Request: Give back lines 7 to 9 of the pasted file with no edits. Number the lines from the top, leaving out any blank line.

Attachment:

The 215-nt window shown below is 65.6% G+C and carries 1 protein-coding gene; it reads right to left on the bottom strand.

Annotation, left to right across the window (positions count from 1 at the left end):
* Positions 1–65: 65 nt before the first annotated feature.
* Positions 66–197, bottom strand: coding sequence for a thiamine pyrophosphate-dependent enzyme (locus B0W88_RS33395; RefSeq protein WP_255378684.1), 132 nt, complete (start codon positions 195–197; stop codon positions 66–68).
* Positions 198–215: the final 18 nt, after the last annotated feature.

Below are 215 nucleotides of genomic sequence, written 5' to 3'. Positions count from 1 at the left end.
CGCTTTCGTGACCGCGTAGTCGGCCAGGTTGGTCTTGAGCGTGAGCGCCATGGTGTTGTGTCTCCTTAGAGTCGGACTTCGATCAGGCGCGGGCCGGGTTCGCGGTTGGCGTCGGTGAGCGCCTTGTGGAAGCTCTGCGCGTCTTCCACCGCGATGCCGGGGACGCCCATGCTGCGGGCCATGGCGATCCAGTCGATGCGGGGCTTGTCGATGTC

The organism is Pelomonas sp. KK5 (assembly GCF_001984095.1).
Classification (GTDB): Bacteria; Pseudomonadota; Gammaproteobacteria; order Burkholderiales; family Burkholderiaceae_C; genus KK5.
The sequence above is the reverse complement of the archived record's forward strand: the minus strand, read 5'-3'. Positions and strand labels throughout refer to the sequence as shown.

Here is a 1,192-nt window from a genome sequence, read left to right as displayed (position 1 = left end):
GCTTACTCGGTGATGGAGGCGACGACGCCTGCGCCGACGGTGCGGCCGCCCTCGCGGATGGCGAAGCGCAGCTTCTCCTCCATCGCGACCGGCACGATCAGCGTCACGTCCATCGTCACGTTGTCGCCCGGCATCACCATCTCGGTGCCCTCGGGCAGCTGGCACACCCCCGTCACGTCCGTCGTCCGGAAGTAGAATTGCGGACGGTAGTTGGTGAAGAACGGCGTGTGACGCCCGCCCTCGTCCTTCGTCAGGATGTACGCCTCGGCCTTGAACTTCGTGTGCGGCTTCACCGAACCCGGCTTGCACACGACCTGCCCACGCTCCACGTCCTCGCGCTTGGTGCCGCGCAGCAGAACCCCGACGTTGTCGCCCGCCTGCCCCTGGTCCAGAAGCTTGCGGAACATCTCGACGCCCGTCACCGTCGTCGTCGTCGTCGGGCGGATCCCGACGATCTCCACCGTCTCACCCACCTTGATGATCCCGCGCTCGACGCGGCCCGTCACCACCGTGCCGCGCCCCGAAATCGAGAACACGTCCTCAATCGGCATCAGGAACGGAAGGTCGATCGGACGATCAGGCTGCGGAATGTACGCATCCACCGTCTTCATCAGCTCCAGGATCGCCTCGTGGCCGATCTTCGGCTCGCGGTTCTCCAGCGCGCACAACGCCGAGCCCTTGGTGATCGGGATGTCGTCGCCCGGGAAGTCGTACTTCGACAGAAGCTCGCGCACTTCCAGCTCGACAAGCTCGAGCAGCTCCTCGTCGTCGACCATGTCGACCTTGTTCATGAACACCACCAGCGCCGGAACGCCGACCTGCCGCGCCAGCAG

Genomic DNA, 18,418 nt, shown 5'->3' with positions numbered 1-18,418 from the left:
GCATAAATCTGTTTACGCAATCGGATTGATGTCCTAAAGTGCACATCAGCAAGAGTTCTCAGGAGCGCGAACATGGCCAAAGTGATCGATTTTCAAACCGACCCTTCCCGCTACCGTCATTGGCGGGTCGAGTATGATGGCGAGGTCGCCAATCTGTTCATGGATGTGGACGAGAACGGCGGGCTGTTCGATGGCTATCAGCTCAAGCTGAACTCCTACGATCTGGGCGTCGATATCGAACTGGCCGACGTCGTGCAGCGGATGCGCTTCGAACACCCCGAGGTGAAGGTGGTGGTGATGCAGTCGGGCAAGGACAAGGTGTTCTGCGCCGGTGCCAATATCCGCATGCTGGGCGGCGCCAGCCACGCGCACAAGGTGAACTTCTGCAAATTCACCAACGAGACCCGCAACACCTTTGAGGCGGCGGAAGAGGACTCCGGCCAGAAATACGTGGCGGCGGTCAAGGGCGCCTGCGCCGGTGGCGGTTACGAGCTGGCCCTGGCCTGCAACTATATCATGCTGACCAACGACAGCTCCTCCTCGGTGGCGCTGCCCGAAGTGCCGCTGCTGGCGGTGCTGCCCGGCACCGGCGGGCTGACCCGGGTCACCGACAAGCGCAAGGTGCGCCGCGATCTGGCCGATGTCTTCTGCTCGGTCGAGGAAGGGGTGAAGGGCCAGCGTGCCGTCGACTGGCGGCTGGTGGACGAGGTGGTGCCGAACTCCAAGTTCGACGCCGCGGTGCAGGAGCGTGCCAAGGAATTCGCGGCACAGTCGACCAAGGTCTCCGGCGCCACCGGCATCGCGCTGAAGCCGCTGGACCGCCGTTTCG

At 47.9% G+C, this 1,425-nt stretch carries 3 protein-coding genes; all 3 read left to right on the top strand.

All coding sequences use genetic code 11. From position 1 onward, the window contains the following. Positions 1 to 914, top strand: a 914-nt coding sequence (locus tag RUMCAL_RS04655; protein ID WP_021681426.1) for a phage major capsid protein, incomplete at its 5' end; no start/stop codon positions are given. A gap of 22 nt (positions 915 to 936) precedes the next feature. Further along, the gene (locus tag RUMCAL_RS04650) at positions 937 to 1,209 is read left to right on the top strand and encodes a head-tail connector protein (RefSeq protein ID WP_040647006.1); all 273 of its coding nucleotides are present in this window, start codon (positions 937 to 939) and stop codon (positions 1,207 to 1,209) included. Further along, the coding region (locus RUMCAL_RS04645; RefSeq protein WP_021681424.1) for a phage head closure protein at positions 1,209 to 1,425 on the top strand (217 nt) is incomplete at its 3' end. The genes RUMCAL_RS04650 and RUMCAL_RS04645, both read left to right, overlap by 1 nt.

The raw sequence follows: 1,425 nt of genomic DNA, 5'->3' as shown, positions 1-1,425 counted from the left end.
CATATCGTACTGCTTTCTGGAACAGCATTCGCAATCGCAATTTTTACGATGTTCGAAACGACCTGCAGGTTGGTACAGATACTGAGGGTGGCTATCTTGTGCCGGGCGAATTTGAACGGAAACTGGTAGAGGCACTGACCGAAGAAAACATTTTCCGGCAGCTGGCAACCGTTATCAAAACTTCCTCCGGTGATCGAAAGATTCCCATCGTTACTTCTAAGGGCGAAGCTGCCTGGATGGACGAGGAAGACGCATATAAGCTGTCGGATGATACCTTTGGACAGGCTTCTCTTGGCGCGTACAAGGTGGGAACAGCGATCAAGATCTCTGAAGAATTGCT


CGCTTTCGTGACCGCGTAGTCGGCCAGGTTGGTCTTGAGCGTGAGCGCCATGGTGTTGTGTCTCCTTAGAGTCGGACTTCGATCAGGCGCGGGCCGGGTTCGCGGTTGGCGTCGGTGAGCGCCTTGTGGAAGCTCTGCGCGTCTTCCACCGCGATGCCGGGGACGCCCATGCTGCGGGCCATGGCGATCCAGTCGATGCGGGGCTTGTCGATGTC

The organism is Pelomonas sp. KK5 (assembly GCF_001984095.1).
Classification (GTDB): Bacteria; Pseudomonadota; Gammaproteobacteria; order Burkholderiales; family Burkholderiaceae_C; genus KK5.